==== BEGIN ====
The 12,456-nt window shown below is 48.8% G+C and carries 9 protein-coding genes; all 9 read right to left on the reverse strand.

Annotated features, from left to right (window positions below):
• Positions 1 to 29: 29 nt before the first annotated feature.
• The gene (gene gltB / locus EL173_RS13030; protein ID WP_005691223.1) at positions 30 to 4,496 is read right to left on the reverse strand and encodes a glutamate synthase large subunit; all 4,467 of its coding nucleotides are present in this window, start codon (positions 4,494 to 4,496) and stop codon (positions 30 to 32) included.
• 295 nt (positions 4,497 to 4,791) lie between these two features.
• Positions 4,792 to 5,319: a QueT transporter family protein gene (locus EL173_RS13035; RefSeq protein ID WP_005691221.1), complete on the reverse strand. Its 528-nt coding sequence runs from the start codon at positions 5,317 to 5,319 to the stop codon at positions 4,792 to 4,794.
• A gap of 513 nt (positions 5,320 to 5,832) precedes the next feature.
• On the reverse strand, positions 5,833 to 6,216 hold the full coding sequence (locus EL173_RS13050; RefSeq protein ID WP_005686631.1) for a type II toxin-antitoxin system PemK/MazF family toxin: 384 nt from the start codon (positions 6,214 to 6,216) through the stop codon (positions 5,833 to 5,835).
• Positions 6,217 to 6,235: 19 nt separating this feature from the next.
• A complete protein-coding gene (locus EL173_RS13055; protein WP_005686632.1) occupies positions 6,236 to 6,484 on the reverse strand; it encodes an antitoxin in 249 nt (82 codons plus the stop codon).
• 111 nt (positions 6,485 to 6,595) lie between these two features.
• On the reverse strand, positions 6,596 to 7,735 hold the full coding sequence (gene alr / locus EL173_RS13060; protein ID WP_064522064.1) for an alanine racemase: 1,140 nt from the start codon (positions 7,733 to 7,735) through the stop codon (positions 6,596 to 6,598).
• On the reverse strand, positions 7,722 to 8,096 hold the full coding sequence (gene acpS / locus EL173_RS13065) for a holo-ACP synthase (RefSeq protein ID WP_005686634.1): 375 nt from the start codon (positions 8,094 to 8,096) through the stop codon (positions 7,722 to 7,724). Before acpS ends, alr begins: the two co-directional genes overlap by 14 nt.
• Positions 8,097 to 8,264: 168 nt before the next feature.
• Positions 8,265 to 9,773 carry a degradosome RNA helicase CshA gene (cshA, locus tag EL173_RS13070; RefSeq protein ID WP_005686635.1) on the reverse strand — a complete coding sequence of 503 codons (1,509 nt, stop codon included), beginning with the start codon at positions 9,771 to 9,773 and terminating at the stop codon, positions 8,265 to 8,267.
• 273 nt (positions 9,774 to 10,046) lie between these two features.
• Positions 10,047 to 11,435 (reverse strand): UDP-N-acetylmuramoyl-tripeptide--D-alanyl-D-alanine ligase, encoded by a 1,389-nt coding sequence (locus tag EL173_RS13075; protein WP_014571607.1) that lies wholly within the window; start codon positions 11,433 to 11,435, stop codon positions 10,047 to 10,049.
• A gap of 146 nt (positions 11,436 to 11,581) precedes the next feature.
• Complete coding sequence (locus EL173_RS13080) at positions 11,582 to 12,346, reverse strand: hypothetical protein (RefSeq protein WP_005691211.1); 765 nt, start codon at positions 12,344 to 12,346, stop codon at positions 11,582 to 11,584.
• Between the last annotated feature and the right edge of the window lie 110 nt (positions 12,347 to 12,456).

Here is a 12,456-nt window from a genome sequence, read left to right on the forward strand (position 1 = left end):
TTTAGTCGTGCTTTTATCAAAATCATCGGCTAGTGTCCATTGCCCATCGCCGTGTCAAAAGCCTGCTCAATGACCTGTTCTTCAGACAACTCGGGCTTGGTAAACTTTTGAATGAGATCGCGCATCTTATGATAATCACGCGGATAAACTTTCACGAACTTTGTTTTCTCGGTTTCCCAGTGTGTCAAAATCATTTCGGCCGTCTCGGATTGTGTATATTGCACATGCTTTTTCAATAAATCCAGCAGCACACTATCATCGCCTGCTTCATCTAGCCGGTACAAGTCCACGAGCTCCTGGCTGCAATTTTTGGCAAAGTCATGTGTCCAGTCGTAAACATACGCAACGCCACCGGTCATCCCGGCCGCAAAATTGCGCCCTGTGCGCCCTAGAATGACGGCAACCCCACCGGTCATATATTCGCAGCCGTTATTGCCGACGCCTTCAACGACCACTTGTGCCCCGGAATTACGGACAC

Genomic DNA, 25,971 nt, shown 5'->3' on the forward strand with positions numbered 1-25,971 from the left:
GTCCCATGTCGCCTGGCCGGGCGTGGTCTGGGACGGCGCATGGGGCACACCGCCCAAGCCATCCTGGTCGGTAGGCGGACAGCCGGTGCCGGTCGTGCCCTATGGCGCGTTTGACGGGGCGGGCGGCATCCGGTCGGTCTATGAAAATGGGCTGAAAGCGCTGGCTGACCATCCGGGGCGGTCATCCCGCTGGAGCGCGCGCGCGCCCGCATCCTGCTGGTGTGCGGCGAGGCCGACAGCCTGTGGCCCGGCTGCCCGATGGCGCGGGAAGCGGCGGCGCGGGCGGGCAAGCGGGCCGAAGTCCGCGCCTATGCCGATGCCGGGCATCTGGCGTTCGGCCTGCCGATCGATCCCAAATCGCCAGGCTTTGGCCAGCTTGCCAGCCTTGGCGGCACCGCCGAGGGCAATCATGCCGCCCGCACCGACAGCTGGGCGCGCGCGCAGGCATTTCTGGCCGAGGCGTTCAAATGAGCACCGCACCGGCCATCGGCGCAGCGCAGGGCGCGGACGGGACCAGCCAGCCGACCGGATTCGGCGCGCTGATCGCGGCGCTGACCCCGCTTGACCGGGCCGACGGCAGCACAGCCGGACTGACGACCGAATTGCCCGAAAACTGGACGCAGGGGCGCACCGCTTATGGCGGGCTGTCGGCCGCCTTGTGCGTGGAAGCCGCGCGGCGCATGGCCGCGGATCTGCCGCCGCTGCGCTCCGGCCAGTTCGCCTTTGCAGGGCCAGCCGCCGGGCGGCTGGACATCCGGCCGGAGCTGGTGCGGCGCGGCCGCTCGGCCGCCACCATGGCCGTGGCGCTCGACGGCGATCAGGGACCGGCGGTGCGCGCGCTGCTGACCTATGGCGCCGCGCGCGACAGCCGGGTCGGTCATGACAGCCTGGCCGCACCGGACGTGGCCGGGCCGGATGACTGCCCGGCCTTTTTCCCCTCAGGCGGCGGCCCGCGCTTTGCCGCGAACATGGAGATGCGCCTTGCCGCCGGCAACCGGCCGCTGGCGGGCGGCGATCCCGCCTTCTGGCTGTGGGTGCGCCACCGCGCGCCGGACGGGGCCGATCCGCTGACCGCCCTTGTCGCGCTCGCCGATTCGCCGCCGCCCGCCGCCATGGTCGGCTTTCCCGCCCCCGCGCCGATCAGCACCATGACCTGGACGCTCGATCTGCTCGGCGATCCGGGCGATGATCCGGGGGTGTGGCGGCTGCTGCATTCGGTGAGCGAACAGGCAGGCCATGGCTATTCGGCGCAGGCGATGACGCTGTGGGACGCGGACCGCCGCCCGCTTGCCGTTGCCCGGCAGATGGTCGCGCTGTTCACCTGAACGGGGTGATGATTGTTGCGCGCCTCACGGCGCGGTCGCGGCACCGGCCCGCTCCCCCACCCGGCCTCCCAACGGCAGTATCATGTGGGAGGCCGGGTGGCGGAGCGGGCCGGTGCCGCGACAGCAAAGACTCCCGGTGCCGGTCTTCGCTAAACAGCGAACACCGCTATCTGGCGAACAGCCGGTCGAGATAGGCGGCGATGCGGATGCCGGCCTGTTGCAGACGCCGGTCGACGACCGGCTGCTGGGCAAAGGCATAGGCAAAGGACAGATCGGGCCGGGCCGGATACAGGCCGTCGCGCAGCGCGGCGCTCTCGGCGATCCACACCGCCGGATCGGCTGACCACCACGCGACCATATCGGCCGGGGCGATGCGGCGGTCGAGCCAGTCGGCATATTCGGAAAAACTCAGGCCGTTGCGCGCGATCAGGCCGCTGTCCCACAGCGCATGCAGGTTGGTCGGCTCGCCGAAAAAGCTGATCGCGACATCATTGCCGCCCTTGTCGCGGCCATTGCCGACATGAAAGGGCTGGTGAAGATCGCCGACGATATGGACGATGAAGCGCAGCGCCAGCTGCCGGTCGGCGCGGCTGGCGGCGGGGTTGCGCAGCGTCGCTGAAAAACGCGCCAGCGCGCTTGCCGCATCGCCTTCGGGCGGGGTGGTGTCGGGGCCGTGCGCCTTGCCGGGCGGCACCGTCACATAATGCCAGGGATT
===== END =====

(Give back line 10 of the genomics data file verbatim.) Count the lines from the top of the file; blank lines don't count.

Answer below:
• A complete protein-coding gene (locus EL173_RS13055; protein WP_005686632.1) occupies positions 6,236 to 6,484 on the reverse strand; it encodes an antitoxin in 249 nt (82 codons plus the stop codon).